I have no idea what the quality of their product is like, but I would have thought that it would be a safer bet than many nameless or unknown brand; but it is obviously not the case here.
 

LuxLuthor

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I am not sure if Camelion is considered an "off brand". It hardly has a presence in North America, that's for sure. It was originally a German battery manufacturer (since 1997); not as big or as well known as Varta. Its production has moved to China in recent years. And it has won some "awards" in some benchmark comparison testing (http://www.camelionbattery.com/showart.asp?art=272) , and it has a complete line of batteries and smart chargers.

I have no idea what the quality of their product is like, but I would have thought that it would be a safer bet than many nameless or unknown brand; but it is obviously not the case here.
That also assumes it was a genuine camelion brand that was used (vs. counterfeit).
 

snakebite

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i got some of these cells at a hamfest last year.2 leaked in the first charge cycle on a c9000.
pure junk.no surprise that one exploded.
btw the ones i got are identical to some "2900" mah cells i also got to test.those leaked and 1 bulged.
 

moldyoldy

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I am not sure if Camelion is considered an "off brand". It hardly has a presence in North America, that's for sure. It was originally a German battery manufacturer (since 1997); not as big or as well known as Varta. Its production has moved to China in recent years. And it has won some "awards" in some benchmark comparison testing (http://www.camelionbattery.com/showart.asp?art=272) , and it has a complete line of batteries and smart chargers.

I have no idea what the quality of their product is like, but I would have thought that it would be a safer bet than many nameless or unknown brand; but it is obviously not the case here.

The websites for Camelion Battery Co., Ltd. (Camelion) are interesting. The Englisch website does not show the same products as the German website. Actually, per the German website, in 1997 Camelion opened two "overseas affiliates", a German center and a HongKong center. The Hongkong location was intended to serve as the source for their product. The German location to serve the European market. Camelion now has affliliates in the US, India, Australia, etc. The HongKong location appears to be the manufacturing center. It is not clear where the company headquarters are legally positioned. However, more to the point of this difficulty:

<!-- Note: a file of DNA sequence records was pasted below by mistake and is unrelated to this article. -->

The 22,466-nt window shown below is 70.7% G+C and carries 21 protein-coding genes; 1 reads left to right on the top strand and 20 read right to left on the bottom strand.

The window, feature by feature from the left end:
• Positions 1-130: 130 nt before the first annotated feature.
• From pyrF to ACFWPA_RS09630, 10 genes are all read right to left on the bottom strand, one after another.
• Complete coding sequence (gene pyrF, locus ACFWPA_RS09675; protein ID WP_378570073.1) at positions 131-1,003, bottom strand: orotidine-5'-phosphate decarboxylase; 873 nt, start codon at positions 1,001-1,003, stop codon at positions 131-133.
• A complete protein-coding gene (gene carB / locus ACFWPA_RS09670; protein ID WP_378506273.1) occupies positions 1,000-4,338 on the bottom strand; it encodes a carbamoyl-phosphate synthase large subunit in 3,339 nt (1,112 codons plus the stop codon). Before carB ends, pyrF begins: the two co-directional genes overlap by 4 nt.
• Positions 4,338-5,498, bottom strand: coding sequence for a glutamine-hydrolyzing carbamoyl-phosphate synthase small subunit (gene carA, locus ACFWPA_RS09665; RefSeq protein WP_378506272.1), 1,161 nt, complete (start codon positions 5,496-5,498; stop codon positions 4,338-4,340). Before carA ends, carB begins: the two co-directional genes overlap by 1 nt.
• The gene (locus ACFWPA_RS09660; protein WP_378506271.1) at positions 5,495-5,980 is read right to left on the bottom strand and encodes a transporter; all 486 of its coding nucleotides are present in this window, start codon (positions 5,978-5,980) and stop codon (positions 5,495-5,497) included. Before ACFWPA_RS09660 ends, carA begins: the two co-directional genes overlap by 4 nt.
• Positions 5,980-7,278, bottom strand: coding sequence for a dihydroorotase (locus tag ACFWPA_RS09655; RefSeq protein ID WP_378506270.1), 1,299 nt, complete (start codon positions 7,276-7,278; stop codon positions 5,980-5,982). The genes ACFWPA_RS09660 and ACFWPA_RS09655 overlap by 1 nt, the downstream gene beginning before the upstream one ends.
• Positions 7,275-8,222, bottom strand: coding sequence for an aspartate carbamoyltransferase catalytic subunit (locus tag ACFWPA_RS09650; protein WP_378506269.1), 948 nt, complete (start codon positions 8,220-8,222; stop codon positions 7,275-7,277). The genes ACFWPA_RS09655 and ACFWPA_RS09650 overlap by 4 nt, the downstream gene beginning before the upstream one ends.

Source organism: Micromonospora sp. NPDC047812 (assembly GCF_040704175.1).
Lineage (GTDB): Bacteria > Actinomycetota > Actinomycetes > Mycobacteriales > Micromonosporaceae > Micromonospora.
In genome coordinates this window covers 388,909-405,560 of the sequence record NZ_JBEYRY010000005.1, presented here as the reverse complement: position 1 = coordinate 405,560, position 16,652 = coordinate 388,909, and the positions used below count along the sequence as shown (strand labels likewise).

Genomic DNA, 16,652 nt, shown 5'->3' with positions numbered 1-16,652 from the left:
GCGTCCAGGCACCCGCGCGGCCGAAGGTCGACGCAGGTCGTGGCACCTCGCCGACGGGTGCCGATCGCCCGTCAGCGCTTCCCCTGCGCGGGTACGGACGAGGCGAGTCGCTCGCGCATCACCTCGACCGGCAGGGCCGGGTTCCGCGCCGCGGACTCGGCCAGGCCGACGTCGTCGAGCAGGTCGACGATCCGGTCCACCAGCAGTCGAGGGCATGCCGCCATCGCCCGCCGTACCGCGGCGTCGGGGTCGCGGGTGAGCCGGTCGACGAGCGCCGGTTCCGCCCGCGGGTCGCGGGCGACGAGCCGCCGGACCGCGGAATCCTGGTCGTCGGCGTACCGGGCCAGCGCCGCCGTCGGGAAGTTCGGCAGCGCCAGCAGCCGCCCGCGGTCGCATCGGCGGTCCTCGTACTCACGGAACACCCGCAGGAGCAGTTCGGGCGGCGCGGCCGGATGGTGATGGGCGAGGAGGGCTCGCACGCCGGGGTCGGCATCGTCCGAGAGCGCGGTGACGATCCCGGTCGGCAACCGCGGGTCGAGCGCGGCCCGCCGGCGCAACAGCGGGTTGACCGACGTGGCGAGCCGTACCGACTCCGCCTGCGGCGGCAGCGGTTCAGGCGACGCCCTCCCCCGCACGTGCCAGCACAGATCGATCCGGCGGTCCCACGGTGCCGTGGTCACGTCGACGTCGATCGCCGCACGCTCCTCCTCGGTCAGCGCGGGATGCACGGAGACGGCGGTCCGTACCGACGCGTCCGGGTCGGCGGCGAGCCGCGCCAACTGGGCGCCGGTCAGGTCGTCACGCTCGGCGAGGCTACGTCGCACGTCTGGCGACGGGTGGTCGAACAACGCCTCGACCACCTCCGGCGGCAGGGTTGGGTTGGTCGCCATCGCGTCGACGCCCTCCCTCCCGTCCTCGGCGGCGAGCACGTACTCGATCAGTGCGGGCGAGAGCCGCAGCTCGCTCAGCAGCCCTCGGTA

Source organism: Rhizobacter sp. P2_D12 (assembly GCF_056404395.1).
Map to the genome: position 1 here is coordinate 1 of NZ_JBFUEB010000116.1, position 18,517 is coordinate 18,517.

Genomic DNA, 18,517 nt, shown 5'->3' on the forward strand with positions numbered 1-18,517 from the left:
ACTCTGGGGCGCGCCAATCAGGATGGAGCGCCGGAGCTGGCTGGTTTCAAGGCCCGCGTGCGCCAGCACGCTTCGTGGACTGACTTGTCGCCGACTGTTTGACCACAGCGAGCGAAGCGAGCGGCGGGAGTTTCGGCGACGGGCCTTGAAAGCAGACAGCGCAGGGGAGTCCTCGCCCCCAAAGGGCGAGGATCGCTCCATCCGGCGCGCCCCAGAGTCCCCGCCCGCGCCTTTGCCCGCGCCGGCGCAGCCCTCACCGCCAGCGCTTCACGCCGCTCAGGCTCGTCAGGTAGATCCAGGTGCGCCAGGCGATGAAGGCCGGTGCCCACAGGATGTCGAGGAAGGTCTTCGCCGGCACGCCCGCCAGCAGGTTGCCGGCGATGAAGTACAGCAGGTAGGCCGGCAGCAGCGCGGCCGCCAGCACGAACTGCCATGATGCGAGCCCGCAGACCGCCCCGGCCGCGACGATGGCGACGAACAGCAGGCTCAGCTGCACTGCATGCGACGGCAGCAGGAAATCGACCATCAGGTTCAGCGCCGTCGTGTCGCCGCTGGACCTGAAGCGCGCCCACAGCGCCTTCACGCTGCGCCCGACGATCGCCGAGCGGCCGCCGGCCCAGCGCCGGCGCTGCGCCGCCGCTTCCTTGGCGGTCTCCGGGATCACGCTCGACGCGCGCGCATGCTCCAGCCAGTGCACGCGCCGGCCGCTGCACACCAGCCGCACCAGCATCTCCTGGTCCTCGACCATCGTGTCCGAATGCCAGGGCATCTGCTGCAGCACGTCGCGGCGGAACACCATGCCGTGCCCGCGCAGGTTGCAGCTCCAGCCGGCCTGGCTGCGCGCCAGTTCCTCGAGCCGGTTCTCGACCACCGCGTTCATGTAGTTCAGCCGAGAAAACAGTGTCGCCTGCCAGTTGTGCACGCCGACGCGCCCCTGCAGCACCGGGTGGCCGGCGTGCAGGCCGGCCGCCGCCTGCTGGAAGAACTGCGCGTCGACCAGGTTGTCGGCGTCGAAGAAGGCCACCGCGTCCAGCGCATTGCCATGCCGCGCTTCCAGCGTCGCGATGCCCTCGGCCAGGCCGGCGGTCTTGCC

The charger shown in the photo of the damage is most similar to a charger shown on their Englisch website, complete with LCD readout. Unfortunately the exact words on the damage photo charger do not match the advertising photo charger. The advertising photo shows a fast charger with a charger rate of 2.2A/cell. Those charger specs do indicate all features of what we would expect from a modern NiMH charger.

Because of varying possible sources of the charger, along with multiple charger variations, there is insufficient information to conclude anything about the root cause of the damage.
 

just_now

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Just had an explosion last night. Was watching tv and smelled some plastic burning and notice that the battery in the charger was venting. I unpluged it and ran it to the bathroom and 15 seconds later the battery exploded and left the bathroom covered in a black powder substance. (the wife was not happy)

Thank God that it did not explode in the family room with the wife and baby near by.

Was charging it on a quick charger, that was only charging one AA cell.

Now am afraid to charger batteries. From the post above, it seems that this is rare.

Tips for this to never happen again?
 

alfreddajero

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What cell was being charged and what charger were you using......i never charge my batts in the family room....i have a charging station in the back room so if something happens the kids can go through the front door.
 

SilverFox

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Hello Just now,

Welcome to CPF.

It sounds like you were working with some crap cells...

The best way to avoid problems is to make sure you keep your cells vibrant. You can search and find how to do this. I don't keep crap cells around because I want to avoid what you just went through.

Tom
 
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Just had an explosion last night. Was watching tv and smelled some plastic burning and notice that the battery in the charger was venting. I unpluged it and ran it to the bathroom and 15 seconds later the battery exploded and left the bathroom covered in a black powder substance. (the wife was not happy)

Thank God that it did not explode in the family room with the wife and baby near by.

Was charging it on a quick charger, that was only charging one AA cell.

Now am afraid to charger batteries. From the post above, it seems that this is rare.

Tips for this to never happen again?

What charger? What battery brand?
 

alfreddajero

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As i would like to know as well......i tend to use good quality brands......even energizers sometimes dont cut it.